News Release

Temporomandibular disorder-induced pain likely to worsen in late menopause transition

New study evaluates the influence of menopause symptoms on the intensity of temporomandibular disorder-induced pain throughout the full menopause transition

Peer-Reviewed Publication

The Menopause Society

CLEVELAND, Ohio (May 11, 2022)—The loss of estrogen during the menopause transition can cause a number of physical changes and health concerns—from thinning hair and atrophied vaginal mucous membranes to hot flashes and increased risk for osteoporosis and cardiovascular disease. A new study suggests that it may also increase jaw pain resulting from temporomandibular disorder (TMD). Study results are published online today in Menopause, the journal of The North American Menopause Society (NAMS).

It is estimated that 4.8% of US adults (roughly 12 million people) have had pain in the region of the temporomandibular joint (near the jaw). Some estimates are as high as 15% of US adults who have had at least one symptom of TMD, which is the second most common musculoskeletal pain (with low back pain being first). Women are twice as likely as men to develop TMD, which has led to theories that the disorder is influenced by hormone changes.

To date, there is limited literature about the prevalence of TMD during the menopause transition, although a 2018 study showed that TMD was more common and severe in premenopausal versus postmenopausal women. The results were not surprising because there are estrogen and progesterone receptors in the temporomandibular joint discs.

In this new study, women were divided into groups on the basis of their menopause stage (late menopause transition, early postmenopause, and late postmenopause) to evaluate differences in the intensity of their TMD-induced pain. Based on the results, the researchers concluded that TMD-induced pain and menopause symptoms are primarily correlated in the late menopause transition. Both diminish with age and progression through the postmenopause phases. In addition, socioeconomic factors such as education and ethnicity also affect TMD symptoms in women during early postmenopause. These results suggest the value of evaluating women for TMD as they approach the menopause transition.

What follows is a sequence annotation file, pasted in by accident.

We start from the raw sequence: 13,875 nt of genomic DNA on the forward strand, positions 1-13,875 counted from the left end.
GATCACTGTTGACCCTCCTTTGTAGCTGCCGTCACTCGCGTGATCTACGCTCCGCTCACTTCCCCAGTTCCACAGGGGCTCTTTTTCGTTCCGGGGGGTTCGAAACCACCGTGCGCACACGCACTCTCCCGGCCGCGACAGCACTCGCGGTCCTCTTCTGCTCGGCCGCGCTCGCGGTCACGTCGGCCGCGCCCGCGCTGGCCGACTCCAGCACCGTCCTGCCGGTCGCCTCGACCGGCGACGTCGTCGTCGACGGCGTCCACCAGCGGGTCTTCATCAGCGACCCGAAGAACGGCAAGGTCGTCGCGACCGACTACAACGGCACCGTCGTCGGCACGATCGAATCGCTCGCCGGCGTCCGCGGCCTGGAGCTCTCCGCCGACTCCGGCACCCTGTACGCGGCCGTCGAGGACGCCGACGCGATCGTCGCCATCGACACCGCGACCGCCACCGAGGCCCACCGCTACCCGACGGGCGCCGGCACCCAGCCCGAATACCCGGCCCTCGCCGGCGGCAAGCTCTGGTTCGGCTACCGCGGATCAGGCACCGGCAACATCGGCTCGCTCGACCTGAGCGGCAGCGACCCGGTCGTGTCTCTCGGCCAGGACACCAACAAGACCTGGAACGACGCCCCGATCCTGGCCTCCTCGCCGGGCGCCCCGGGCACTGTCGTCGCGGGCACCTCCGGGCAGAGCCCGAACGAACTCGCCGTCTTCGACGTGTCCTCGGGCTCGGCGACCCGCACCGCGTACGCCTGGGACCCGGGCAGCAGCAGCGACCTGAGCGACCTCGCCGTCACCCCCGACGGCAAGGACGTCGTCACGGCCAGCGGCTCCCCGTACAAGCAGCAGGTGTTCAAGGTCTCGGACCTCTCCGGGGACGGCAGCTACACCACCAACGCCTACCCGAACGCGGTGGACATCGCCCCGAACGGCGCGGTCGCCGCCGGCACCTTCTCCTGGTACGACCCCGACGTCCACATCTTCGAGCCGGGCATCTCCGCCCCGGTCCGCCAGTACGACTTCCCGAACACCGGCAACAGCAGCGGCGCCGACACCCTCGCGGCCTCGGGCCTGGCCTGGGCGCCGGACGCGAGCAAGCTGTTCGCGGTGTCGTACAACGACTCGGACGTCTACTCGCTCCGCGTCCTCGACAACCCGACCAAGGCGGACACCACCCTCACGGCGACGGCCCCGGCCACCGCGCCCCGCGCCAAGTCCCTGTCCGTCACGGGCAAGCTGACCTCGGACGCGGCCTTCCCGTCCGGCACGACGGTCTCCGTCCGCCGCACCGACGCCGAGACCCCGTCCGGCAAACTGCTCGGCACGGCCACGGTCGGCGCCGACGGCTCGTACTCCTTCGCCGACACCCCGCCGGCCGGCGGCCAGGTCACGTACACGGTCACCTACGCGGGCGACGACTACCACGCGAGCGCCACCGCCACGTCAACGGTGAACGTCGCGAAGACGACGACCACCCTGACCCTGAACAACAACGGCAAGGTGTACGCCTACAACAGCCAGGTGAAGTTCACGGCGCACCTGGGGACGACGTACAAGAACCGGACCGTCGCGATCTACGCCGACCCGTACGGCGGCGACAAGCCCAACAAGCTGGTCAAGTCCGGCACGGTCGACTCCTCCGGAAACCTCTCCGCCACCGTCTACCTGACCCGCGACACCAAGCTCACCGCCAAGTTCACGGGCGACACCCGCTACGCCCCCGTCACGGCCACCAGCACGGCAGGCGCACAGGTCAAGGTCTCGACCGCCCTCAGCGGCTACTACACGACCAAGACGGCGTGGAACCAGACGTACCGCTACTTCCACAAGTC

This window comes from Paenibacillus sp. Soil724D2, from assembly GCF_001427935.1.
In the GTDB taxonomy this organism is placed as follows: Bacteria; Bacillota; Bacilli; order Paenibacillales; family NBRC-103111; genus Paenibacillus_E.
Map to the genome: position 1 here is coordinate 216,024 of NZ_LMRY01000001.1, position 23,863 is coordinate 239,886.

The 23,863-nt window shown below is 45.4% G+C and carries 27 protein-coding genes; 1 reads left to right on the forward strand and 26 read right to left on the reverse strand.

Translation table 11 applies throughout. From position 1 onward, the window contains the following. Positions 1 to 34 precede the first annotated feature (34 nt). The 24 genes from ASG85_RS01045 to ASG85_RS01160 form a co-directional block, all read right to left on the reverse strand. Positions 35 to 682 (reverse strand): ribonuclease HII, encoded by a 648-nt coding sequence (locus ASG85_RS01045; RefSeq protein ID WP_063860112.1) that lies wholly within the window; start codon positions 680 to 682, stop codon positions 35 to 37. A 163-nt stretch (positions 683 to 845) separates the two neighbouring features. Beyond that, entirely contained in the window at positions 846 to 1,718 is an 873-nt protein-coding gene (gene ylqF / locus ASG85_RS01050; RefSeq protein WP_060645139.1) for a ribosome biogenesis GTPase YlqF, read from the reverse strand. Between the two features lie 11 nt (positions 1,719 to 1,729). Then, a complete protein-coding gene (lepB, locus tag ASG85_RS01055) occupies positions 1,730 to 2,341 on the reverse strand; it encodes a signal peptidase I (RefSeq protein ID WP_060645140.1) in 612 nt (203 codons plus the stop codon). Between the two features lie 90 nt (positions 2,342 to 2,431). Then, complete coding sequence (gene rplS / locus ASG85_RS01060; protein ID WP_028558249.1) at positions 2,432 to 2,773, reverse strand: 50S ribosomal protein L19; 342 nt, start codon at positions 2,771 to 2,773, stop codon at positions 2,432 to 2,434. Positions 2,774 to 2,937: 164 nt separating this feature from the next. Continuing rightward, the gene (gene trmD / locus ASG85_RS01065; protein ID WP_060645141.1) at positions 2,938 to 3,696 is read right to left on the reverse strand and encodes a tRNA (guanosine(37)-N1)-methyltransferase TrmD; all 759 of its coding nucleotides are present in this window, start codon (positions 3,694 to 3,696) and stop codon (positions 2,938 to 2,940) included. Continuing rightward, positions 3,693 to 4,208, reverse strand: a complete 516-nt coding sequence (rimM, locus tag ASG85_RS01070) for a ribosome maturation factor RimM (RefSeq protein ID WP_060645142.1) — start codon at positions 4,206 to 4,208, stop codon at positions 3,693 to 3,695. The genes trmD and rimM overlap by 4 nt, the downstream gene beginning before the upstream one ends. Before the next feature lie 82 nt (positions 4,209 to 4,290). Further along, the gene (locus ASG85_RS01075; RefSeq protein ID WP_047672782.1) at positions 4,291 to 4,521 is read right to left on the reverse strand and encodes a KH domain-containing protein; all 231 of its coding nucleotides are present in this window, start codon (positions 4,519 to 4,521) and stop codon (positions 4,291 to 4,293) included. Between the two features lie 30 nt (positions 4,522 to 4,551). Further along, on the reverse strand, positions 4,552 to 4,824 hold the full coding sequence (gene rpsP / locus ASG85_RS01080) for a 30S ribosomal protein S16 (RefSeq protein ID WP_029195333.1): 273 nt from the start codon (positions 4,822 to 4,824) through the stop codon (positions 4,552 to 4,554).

Study results are published in the article “Does temporomandibular disorder correlate with menopausal symptoms?”

“This study reinforces the known relationship between sex steroids, specifically estrogen, and the experience of pain. These results are unique in showing that TMD symptoms are linked with menopause symptoms and manifest differently across the menopause stages, with more prominent TMD and menopause symptoms occurring in the menopause transition compared with the years postmenopause. More study is needed to identify factors, such as low education, that influence these associations as well as strategies to mitigate bothersome TMD and menopause symptoms in midlife women,” says Dr. Stephanie Faubion, NAMS medical director.

For more information about menopause and healthy aging, visit

Founded in 1989, The North American Menopause Society (NAMS) is North America’s leading nonprofit organization dedicated to promoting the health and quality of life of all women during midlife and beyond through an understanding of menopause and healthy aging. Its multidisciplinary membership of 2,000 leaders in the field—including clinical and basic science experts from medicine, nursing, sociology, psychology, nutrition, anthropology, epidemiology, pharmacy, and education—makes NAMS uniquely qualified to serve as the definitive resource for health professionals and the public for accurate, unbiased information about menopause and healthy aging. To learn more about NAMS, visit

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